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FEATURE: Mountain countries stand united on climate change

The ‘International Conference of Mountain Countries on Climate Change’  organised by the Government of Nepal, 5-6 April 2012, concluded with the adoption of a ten point ‘Kathmandu Call for Action (KCA)’ calling on development partners, the UN system and multilateral organisations to ensure adequate and effective flow of financial resources to the Mountain Countries.

More than 250 participants, from 25 countries, participated in the conference and enjoyed two days of active discussion and debate, with ministers and stakeholders sharing their priorities for climate change and urging Mountain Governments to work together to promote the special needs of mountain regions within the UNFCCC.

The Prime Minister of the Government of Nepal, Dr Baburam Bhattarai addressed the conference and said, “Mountains are great sources of energy, food and biodiversity for billions of people. Recently climate change has however affected mountains disproportionately, making both ecosystems and people’s livelihoods in the regions more vulnerable”…

“But we also should recognise that it offers new opportunities for undertaking alternative development models and more equitable and cleaner global development pathways…with robust global partnership, both north-south and south-south”.

This high profile conference marks a watershed moment for the Government of Nepal and their long campaign to raise awareness of the common interests of Mountain Governments within the UNFCCC.

The KCA delivers a strong message and the widespread media attention that the conference has received, together with the follow up action planned should ensure that this message is heard loud and clear at the international stage.

The headline points from the KCA, include:

  • Urging development partners to support the establishment of dedicated funding arrangements for adaptation and mitigation programmes in Mountain Countries;
  • Encouraging building appropriate incentive mechanisms at various levels to recognise and reward mountain communities for conservation and maintenance of mountain ecosystems services;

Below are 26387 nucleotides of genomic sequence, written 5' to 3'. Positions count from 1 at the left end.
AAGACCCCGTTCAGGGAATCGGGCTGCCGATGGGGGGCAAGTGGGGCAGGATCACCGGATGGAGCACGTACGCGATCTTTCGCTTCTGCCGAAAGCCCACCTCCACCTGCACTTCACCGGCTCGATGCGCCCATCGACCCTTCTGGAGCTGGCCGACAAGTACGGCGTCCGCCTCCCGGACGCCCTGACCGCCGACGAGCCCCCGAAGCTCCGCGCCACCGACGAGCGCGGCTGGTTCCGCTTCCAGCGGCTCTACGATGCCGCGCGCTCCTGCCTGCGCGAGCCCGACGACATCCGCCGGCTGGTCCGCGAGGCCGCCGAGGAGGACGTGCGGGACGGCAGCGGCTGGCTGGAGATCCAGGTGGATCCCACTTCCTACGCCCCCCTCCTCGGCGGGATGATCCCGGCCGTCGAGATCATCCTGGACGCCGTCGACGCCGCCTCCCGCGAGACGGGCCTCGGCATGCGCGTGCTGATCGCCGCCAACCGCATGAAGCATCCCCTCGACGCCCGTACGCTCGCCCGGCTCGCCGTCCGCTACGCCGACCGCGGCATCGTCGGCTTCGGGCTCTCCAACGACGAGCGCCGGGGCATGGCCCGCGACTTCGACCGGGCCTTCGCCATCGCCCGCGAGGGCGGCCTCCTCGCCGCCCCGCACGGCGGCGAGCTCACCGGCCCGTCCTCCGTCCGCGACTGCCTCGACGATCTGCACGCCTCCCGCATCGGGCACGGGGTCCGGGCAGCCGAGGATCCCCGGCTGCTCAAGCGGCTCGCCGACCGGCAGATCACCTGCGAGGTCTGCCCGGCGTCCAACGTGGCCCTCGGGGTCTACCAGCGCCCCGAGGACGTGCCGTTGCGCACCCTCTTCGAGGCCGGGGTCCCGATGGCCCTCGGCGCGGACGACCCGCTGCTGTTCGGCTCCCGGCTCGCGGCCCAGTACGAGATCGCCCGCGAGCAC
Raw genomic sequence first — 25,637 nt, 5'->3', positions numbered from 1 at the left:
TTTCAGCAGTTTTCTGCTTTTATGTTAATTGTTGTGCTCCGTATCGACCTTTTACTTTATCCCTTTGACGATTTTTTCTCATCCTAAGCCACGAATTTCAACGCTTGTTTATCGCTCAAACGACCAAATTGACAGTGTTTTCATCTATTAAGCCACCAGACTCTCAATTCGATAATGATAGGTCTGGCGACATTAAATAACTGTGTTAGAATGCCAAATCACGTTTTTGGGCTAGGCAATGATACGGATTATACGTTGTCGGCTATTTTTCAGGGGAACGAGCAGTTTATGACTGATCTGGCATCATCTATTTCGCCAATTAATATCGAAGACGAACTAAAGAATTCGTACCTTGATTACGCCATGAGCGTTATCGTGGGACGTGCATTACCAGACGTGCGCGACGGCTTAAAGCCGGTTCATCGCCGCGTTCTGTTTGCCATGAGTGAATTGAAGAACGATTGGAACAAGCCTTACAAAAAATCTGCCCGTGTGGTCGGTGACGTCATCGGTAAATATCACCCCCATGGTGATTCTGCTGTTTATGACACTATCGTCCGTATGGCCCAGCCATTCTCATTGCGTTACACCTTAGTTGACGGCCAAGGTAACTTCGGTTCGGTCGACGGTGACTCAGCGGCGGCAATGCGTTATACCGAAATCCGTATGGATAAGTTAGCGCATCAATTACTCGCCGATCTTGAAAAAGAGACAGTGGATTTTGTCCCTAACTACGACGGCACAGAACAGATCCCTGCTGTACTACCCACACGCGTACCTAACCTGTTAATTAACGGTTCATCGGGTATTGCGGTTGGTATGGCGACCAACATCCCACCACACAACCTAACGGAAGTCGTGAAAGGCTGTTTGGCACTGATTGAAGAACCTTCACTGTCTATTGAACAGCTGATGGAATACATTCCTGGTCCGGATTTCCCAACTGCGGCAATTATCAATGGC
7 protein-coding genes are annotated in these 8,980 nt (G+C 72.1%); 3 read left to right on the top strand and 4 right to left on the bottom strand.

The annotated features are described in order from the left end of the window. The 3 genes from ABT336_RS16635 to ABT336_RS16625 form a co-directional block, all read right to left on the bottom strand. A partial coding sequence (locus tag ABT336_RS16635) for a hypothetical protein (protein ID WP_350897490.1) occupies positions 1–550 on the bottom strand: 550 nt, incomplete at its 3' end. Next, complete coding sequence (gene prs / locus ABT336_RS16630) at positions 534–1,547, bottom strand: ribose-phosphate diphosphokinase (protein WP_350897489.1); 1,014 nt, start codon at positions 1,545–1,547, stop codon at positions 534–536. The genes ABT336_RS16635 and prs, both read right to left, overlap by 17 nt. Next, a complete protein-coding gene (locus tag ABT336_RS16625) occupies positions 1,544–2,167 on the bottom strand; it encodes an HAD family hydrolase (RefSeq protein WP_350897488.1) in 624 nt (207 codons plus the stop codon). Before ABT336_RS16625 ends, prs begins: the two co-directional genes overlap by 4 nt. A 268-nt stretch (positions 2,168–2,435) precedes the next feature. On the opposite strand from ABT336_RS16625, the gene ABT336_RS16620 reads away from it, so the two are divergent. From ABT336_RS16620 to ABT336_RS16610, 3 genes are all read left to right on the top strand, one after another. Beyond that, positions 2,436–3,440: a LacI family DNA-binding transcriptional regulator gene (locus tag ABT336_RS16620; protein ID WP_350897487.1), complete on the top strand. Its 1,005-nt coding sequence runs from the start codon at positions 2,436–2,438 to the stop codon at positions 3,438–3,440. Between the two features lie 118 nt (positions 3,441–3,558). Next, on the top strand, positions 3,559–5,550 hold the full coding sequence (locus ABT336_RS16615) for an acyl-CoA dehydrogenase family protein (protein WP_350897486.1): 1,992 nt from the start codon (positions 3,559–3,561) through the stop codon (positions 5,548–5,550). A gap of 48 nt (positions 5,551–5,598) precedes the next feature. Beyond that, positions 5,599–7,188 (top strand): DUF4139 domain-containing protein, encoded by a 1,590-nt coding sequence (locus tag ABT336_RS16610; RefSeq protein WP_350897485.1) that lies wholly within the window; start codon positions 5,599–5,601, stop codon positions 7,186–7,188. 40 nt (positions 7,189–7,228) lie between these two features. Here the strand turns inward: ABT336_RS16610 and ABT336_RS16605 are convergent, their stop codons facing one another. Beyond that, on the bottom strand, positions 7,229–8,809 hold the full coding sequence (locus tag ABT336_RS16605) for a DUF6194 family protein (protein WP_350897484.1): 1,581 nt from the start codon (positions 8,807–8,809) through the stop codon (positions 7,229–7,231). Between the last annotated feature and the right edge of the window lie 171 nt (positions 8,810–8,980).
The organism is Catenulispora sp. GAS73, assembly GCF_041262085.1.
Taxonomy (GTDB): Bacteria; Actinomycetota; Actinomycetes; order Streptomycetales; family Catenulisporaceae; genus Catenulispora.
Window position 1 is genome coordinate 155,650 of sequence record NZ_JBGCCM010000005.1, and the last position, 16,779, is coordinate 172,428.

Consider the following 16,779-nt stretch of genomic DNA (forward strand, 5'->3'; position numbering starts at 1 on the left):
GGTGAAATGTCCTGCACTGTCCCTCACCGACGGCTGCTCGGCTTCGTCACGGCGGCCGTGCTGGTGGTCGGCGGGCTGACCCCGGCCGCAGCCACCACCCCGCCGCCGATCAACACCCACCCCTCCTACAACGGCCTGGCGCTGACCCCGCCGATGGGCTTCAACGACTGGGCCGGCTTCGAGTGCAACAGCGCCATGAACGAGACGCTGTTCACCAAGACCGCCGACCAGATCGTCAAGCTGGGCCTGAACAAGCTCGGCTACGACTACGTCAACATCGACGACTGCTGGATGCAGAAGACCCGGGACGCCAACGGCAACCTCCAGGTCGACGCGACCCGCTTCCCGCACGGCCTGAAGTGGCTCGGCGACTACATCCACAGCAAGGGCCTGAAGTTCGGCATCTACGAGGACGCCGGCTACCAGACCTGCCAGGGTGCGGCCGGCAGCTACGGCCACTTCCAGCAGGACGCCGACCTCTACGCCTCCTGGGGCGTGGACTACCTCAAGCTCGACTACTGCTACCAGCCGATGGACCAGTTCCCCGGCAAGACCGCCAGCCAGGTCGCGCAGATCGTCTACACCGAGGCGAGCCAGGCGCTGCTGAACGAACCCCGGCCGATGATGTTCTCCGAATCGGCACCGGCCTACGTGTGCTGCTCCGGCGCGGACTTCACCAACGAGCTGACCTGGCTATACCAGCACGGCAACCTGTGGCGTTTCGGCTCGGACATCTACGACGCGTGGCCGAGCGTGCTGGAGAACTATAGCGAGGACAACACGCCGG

• Promoting research as well as the use of traditional knowledge for sharing, learning and exchange of information and best practices to support science-policy interface and to help find best solutions to climate change challenges;
  • Recognising the high potential of mountain ecosystem services to promote green growth strategies.

However, the overriding message from the conference was the need for Governments to work together to promote a shared agenda on climate change for Mountain Countries. This goes beyond advocating for mountain issues at the UNFCCC, but also the exchange of best practices and experiences, and designing collaborative action.

Qatar’s Minister for Environment, Abdullah Bin Mubarak Bin Ebood Al-Meadadi, who is hosting the next CoP meeting later this year, stressed this point and commended the Government of Nepal for organising the event and providing such a good opportunity to listen to the issues of interest to Mountain Countries.

In his key note speech Dr R.K Pachauri, IPCC chair, also emphasised that no single country can solve the problems caused by climate change. This is a common concern for all human beings and therefore, to fight climate change, collective action in a comprehensive and transparent manner should be considered by all countries.

Hon. Hem Raj Tater, Minister for Environment, Government of Nepal said that the KCA has reaffirmed the spirit of solidarity and cooperation among Mountain Countries to a common cause and he hoped that support from the international community would continue.

The conference has undoubtedly been a great success in terms of bringing Mountain Governments together and starting the process of talking and sharing. However, the test will be in the months ahead and in particular at the upcoming inter-governmental conferences in Rio for the UNCSD and in Bonn and Qatar for the UNFCCC. Mountain Governments need to strategically and collectively engage with these international negotiations to translate the KCA from words to action.

As a climate change expert from Nepal said ‘this is an initial step where people from Mountain regions raise their voice collectively but many things need to be done in order to get  our voices heard at international fora’.

What is clear is that this conference has given the Government of Nepal a new confidence to take forward this issue and be a leader among Mountain Governments. With the right support I am sure they will be able to get mountain issues onto the agenda of the UNFCCC.

*CDKN supported the Government of Nepal to host this conference as part of a project, being implemented by IDS-N that is strengthening their capacity to strategically engage with the UNFCCC.

 Ram Chandra Khanal is CDKN’s  Country Coordinator in Nepal.

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